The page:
• The fading process can be complicated: During the “fading” period, educators need to develop the ability to relinquish control of the learning process to students.
  • Assessments are challenging: The distance that scaffolding in education creates between teacher and student, compared with more hands-on learning methods, can make it tougher to assess students’ actual progress. 
  • It takes time: Letting students learn new concepts or skills at their own pace can also be more time-consuming.

Scaffolding in education examples: 6 techniques for instructional scaffolding

There are plenty of creative, engaging ways for educators to put instructional scaffolding to use in the classroom. For the greatest chance of success, it helps to match your technique to the topic at hand or your students’ strengths.

Take a look at these six examples for some additional inspiration when putting scaffolding techniques to work, whether in synchronous or asynchronous learning environments.

1. Advance organizers

An advance organizer provides students with a brief introduction to the more complex lessons to come, including their basic principles. This helps students see how each successive lesson builds on previous ones and serves as a preview of where the sequence of lessons is going.  

Types of advance organizers include:

  • Graphic organizers: These are interactive images that engage students. Digital tools can be very helpful in creating or finding appropriate visuals to use.
  • Expository organizers: This simply means that educators verbally explain the link between current and future lessons, and the goal of each lesson.
  • Storytelling: Educators using this technique can take discussion topics and frame them as a story—a creative approach to expository organizing.

2. Peer-to-peer discussion

Scaffolding in education isn’t just about students learning on their own—they also learn from one another. Working in pairs or small groups, students can discuss ideas being studied, what they’re struggling with and how to work together to understand lessons.

In asynchronous online settings, this can be achieved by using chat platforms or forums. Educators can even monitor these conversations—a way to practice the “fading” phase of scaffolding without going entirely hands-off. Automated notification systems allow students and educators to know when new comments or questions are posted.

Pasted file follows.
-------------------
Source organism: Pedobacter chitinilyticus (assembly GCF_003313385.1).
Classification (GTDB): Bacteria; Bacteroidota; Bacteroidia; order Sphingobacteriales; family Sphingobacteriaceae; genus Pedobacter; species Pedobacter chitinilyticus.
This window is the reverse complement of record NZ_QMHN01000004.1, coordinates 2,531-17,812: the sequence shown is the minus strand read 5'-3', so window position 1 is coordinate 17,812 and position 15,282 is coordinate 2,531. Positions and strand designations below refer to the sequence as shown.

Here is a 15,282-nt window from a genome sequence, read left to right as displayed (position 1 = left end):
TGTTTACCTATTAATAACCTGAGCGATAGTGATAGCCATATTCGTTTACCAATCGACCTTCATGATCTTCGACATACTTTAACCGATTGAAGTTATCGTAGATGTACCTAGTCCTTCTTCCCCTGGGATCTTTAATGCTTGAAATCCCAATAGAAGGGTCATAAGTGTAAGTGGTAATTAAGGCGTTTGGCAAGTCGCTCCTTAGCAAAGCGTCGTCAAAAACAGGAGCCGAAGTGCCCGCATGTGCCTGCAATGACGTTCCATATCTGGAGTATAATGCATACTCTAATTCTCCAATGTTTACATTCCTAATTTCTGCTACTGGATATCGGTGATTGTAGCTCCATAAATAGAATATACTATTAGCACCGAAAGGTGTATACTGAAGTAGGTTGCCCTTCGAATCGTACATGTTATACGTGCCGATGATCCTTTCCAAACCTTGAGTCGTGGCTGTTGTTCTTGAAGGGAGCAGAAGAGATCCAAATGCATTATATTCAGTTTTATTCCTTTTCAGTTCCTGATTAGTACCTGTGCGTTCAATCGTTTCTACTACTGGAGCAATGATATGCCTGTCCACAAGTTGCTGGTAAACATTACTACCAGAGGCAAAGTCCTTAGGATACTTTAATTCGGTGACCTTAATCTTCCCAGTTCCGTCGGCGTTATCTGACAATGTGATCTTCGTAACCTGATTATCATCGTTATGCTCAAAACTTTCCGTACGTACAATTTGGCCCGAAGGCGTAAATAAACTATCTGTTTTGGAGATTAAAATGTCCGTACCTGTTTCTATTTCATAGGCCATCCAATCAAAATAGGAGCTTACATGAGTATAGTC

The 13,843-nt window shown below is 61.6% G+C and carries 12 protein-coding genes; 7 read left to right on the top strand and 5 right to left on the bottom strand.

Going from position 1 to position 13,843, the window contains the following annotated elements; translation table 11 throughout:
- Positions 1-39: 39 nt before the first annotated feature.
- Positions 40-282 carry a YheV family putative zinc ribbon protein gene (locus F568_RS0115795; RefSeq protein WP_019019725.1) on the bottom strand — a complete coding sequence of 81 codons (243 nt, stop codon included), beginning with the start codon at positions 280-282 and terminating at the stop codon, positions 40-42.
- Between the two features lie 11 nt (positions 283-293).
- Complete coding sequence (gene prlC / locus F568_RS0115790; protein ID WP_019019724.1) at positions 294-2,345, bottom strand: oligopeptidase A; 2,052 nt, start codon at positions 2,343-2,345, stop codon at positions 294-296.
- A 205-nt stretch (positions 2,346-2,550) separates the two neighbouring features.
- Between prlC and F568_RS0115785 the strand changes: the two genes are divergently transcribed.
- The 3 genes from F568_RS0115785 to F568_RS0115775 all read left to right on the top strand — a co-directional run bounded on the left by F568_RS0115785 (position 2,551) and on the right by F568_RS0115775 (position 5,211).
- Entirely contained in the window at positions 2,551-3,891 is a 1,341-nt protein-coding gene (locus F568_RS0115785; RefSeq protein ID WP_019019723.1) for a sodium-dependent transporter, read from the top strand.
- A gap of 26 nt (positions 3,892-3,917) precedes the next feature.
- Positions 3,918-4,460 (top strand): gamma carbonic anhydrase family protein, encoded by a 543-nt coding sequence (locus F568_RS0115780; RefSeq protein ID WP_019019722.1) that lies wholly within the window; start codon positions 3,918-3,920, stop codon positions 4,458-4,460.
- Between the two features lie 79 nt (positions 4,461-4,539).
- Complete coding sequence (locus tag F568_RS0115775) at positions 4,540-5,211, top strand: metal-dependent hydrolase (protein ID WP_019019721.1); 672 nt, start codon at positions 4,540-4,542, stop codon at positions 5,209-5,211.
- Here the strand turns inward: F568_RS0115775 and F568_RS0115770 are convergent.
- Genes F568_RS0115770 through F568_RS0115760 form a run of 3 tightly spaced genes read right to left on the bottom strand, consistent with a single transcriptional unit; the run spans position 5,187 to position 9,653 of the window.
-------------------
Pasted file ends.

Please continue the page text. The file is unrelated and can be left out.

3. Modeling and demonstrating

In the classroom, educators can demonstrate a task, then step aside as students replicate it. In asynchronous settings, it’s not that different: educators can record videos of themselves and post them for students to access at their convenience. Students can then record themselves performing the same tasks for later assessment.

4. Concept maps and mind maps

These are two instructional scaffolding techniques you can use to visually present complex relationships between concepts. Particularly beneficial for more visual learners, these tools can help draw connections among prior, current and future lessons.

5. Tap into previous knowledge and experience

Regardless of technique, it helps to include ways for students to use their own prior knowledge and experience as stepping stones as they learn.

That doesn’t have to be previous classroom learning, either. It can include personal knowledge and experiences unique to each student, which can be connected meaningfully with lessons. In this way, students can better “own” the material, and relate to it in a more lasting way.

6. Traditional instruction

On certain occasions, straightforward, classic instruction may work best in effectively conveying certain material.

Whichever of these or other scaffolding techniques you use, always try to link the new lesson or concepts to a previous one in order to build on a foundation of learning.


Instructional scaffolding requires teachers to break complex material into fundamental components, present these one at a time to students, and then step back as students work to master each one on their own. It empowers students to learn and grow at their own pace and helps develop lifelong learning skills that will last long after they’ve left the classroom. It works across age groups, classroom sizes and learning settings, including (or even especially) in asynchronous environments.

Most importantly, it’s endlessly flexible, allowing teachers to incorporate the technique into their classrooms in all kinds of creative ways, for any group of students.